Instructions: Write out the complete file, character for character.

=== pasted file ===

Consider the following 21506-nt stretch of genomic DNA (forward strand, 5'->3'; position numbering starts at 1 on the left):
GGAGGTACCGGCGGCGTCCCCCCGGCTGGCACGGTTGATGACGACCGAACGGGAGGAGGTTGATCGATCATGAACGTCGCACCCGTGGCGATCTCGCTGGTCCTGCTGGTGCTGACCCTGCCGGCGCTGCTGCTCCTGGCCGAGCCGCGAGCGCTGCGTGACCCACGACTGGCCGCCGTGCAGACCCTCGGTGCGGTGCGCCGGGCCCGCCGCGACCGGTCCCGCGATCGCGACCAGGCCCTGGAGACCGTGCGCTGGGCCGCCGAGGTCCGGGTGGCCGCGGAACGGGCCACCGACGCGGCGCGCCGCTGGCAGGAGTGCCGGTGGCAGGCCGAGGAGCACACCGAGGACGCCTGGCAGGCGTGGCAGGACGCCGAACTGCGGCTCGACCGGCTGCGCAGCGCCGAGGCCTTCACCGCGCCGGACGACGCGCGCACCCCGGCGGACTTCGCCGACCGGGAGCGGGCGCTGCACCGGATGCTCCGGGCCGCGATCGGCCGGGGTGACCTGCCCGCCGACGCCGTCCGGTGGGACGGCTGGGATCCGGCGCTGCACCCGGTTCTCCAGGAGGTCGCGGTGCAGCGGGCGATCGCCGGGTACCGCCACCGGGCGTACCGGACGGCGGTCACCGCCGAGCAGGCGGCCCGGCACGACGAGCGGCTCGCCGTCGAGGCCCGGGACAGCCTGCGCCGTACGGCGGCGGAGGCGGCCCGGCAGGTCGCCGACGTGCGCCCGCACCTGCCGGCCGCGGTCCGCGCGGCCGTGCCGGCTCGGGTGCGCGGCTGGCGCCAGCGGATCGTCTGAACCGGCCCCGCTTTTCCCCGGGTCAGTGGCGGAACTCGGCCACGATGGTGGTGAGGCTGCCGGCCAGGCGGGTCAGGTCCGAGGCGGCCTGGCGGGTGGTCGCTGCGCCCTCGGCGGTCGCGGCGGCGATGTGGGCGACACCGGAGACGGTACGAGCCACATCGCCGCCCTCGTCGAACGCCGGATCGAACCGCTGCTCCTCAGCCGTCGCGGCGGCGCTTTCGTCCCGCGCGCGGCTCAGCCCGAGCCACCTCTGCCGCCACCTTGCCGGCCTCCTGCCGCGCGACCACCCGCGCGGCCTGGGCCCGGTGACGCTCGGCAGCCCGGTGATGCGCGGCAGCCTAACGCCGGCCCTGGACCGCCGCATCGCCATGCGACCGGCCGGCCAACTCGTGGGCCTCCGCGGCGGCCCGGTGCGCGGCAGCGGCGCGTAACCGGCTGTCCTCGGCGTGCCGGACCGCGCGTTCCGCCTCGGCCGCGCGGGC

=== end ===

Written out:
Consider the following 21506-nt stretch of genomic DNA (forward strand, 5'->3'; position numbering starts at 1 on the left):
GGAGGTACCGGCGGCGTCCCCCCGGCTGGCACGGTTGATGACGACCGAACGGGAGGAGGTTGATCGATCATGAACGTCGCACCCGTGGCGATCTCGCTGGTCCTGCTGGTGCTGACCCTGCCGGCGCTGCTGCTCCTGGCCGAGCCGCGAGCGCTGCGTGACCCACGACTGGCCGCCGTGCAGACCCTCGGTGCGGTGCGCCGGGCCCGCCGCGACCGGTCCCGCGATCGCGACCAGGCCCTGGAGACCGTGCGCTGGGCCGCCGAGGTCCGGGTGGCCGCGGAACGGGCCACCGACGCGGCGCGCCGCTGGCAGGAGTGCCGGTGGCAGGCCGAGGAGCACACCGAGGACGCCTGGCAGGCGTGGCAGGACGCCGAACTGCGGCTCGACCGGCTGCGCAGCGCCGAGGCCTTCACCGCGCCGGACGACGCGCGCACCCCGGCGGACTTCGCCGACCGGGAGCGGGCGCTGCACCGGATGCTCCGGGCCGCGATCGGCCGGGGTGACCTGCCCGCCGACGCCGTCCGGTGGGACGGCTGGGATCCGGCGCTGCACCCGGTTCTCCAGGAGGTCGCGGTGCAGCGGGCGATCGCCGGGTACCGCCACCGGGCGTACCGGACGGCGGTCACCGCCGAGCAGGCGGCCCGGCACGACGAGCGGCTCGCCGTCGAGGCCCGGGACAGCCTGCGCCGTACGGCGGCGGAGGCGGCCCGGCAGGTCGCCGACGTGCGCCCGCACCTGCCGGCCGCGGTCCGCGCGGCCGTGCCGGCTCGGGTGCGCGGCTGGCGCCAGCGGATCGTCTGAACCGGCCCCGCTTTTCCCCGGGTCAGTGGCGGAACTCGGCCACGATGGTGGTGAGGCTGCCGGCCAGGCGGGTCAGGTCCGAGGCGGCCTGGCGGGTGGTCGCTGCGCCCTCGGCGGTCGCGGCGGCGATGTGGGCGACACCGGAGACGGTACGAGCCACATCGCCGCCCTCGTCGAACGCCGGATCGAACCGCTGCTCCTCAGCCGTCGCGGCGGCGCTTTCGTCCCGCGCGCGGCTCAGCCCGAGCCACCTCTGCCGCCACCTTGCCGGCCTCCTGCCGCGCGACCACCCGCGCGGCCTGGGCCCGGTGACGCTCGGCAGCCCGGTGATGCGCGGCAGCCTAACGCCGGCCCTGGACCGCCGCATCGCCATGCGACCGGCCGGCCAACTCGTGGGCCTCCGCGGCGGCCCGGTGCGCGGCAGCGGCGCGTAACCGGCTGTCCTCGGCGTGCCGGACCGCGCGTTCCGCCTCGGCCGCGCGGGC